Tobi at SMM 2011
In the interview, [B]Toby 'TobiWanKenobi' Dawson[/B] shares with us his feelings about his shoutcasting, tells us about his gaming history, and gives us an insight into the great effort he puts in to bring us all top quality coverage of competitive Dota 2 action.
[B]As a child everyone clamours to get a chance at the latest game. How did you get introduced into gaming and then eSports?[/B]
Getting introduced into gaming was something that happened slowly for me. My parents were not very into the whole gaming thing and were generally against it, it was more of a reward instead of an activity to do. I first started gaming with my cousins on the Nintendo 64 and then a very old computer but I never really started getting into the world of gaming till I turned twenty. So not real that long ago, played with a couple of mates from university in a Call of Duty clan and then in a Battlefield clan with one of my cousins and then after that the gaming just kept on going.
[B]You are a pretty famous, if not the most famous Dota 2 caster. How did you get into casting?[/B]
I got into casting when I was playing Call of Duty United Offensive back when I used to play CTF (Capture the Flag) which was great but the community was starting to get smaller and smaller and because of that I got really depressed. There was a guy called Sam who a lot of people know as Dement down in Australia and he suggested that we get this group called GameStar to broadcast the matches so we can get a little more interest and hype about it. GameStar refused so I was like "I will just do it myself" and I started my own group called United Offensive Talkers, the worst name ever in history, and that is how I became a commentator. It has always been my philosophy when I cast that I am there to create hype and create interest in games which is the original reason why I wanted to do it. And for a new game like Dota 2 it is a really good reason as well.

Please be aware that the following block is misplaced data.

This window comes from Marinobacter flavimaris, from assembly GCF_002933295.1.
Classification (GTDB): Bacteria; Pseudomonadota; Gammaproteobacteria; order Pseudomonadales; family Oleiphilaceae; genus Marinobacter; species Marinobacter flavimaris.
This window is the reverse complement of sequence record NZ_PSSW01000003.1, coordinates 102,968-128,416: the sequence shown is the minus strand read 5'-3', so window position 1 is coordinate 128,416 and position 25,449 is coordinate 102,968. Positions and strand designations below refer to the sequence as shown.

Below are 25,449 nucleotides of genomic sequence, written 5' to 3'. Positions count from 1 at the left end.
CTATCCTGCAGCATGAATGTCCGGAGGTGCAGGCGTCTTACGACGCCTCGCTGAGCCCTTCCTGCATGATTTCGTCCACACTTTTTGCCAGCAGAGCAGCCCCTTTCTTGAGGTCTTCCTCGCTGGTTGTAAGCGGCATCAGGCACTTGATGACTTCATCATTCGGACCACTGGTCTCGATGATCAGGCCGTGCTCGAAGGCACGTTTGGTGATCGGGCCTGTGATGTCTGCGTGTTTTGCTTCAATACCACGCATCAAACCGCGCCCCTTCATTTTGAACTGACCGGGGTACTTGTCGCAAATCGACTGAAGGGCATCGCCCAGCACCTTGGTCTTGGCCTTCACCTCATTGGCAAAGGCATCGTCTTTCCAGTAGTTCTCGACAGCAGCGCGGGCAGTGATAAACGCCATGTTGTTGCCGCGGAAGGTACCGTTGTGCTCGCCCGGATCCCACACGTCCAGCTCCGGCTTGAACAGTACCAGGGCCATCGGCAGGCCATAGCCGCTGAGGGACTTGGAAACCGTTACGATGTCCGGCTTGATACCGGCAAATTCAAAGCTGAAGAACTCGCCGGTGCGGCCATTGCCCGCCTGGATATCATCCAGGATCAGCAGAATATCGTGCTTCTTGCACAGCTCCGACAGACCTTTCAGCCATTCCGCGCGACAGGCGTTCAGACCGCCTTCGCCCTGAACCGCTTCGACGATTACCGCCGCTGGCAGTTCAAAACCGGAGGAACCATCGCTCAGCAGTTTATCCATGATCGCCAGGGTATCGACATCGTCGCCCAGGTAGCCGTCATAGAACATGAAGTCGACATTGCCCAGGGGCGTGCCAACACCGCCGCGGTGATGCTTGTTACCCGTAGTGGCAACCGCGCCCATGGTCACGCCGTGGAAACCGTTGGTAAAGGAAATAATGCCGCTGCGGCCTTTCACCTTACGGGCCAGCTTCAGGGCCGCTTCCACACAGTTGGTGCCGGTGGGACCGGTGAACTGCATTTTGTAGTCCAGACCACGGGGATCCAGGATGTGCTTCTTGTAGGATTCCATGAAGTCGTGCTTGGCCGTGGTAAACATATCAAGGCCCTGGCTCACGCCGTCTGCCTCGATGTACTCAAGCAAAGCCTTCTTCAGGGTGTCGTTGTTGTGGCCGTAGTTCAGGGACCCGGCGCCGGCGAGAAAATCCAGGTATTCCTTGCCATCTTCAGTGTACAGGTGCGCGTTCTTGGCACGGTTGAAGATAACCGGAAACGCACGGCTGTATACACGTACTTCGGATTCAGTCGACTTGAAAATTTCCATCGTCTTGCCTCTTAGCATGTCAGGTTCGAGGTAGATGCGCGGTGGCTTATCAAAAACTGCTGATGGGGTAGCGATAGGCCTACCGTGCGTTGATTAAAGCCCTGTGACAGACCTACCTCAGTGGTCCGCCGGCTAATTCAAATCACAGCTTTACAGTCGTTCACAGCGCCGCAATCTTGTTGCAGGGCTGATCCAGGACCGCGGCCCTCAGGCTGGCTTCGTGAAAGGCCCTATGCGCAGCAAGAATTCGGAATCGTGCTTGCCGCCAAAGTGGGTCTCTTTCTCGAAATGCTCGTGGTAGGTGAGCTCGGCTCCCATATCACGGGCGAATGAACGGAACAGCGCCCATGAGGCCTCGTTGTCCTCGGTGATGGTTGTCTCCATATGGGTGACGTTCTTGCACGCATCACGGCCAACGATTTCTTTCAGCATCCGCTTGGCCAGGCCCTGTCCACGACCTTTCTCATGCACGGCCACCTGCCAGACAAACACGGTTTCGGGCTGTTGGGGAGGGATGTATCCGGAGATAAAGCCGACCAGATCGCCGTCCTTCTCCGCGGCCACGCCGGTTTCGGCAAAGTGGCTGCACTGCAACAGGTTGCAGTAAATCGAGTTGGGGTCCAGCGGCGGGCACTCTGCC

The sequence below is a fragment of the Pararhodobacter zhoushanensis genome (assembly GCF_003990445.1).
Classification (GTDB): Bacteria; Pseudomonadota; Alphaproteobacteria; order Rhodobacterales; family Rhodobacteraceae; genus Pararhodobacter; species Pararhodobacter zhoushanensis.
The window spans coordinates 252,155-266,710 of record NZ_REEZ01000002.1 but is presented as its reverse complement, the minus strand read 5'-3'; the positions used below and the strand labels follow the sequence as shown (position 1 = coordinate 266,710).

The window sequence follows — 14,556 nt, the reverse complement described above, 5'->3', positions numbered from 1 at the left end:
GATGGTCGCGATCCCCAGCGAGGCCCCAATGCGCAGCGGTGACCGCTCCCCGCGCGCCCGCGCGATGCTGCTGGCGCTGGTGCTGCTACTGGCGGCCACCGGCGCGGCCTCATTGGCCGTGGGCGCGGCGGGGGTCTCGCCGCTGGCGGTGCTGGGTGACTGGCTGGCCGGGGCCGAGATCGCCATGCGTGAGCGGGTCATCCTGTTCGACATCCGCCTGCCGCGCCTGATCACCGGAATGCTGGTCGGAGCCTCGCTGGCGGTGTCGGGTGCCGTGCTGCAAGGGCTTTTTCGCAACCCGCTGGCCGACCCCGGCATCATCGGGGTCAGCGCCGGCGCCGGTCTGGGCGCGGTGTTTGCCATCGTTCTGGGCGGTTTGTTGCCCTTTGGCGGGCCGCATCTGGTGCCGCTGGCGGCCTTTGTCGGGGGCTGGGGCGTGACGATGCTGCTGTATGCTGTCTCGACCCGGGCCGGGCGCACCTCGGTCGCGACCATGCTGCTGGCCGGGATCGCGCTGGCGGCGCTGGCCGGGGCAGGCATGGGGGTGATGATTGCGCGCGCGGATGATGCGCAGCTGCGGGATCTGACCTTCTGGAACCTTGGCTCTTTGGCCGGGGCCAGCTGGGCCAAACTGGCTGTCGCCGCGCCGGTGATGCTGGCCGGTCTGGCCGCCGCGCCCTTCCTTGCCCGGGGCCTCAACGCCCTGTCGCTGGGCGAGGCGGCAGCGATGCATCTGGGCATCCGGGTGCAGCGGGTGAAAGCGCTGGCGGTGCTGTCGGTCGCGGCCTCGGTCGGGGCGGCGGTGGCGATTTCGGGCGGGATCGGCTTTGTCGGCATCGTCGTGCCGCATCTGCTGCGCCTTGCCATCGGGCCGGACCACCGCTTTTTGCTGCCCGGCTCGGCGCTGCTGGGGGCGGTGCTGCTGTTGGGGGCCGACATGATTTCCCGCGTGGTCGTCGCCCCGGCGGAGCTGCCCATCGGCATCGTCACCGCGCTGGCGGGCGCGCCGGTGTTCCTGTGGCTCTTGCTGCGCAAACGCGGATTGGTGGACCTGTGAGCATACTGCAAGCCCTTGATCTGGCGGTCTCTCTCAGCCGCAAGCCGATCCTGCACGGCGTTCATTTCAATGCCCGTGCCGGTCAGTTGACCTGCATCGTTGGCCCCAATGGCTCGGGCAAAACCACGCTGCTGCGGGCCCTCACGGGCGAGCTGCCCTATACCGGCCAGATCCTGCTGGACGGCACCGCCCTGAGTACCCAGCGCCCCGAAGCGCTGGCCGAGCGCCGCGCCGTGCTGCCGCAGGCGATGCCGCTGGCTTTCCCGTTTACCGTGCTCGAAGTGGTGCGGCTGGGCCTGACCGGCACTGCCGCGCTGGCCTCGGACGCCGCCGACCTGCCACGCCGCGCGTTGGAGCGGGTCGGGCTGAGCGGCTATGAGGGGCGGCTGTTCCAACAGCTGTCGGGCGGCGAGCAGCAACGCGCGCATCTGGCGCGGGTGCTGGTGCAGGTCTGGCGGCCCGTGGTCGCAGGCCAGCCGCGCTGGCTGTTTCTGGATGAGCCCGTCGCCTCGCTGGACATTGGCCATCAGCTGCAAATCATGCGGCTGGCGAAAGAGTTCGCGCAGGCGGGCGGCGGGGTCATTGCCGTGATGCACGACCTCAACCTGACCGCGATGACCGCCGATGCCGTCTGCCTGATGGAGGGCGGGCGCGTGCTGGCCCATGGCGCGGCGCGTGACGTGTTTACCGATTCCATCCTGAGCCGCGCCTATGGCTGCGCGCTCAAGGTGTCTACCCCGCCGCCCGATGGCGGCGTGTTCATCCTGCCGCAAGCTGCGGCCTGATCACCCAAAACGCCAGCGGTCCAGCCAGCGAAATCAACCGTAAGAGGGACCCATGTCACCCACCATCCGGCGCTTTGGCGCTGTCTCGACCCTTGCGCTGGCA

[B]You cast almost every day with insanely long hours to the point you wore sunglasses to hide the bags under your eyes. This obviously has a toll on you, how do you handle it?[/B]
We are doing this interview on what was my fifteenth day straight of casting after I finally said “no no no I need a break”. As far as casting goes it is really draining as all the people who watch my stream can see the energy I like to put into my broadcast, I get excited by the game and I cannot help that, it just happens. But it just drains your body a lot, every single broadcast. But you just keep on doing it and as long as I have Dota 2 and the energy to cast. The game excites me to the point that I could cast for 48 hours straight and I would not really start to feel the effects of it until my body starts to crash. So as far as broadcasting long hours and days goes it is not as hard as it seems. It probably is worse on my body then it actually feels, and the bags under my eyes come from the lack of sleep because I am so excited after a broadcast that my brain does not want to sleep. The long hours drain you but it is also very exhilarating to do it.
Read the complete interview here[/B]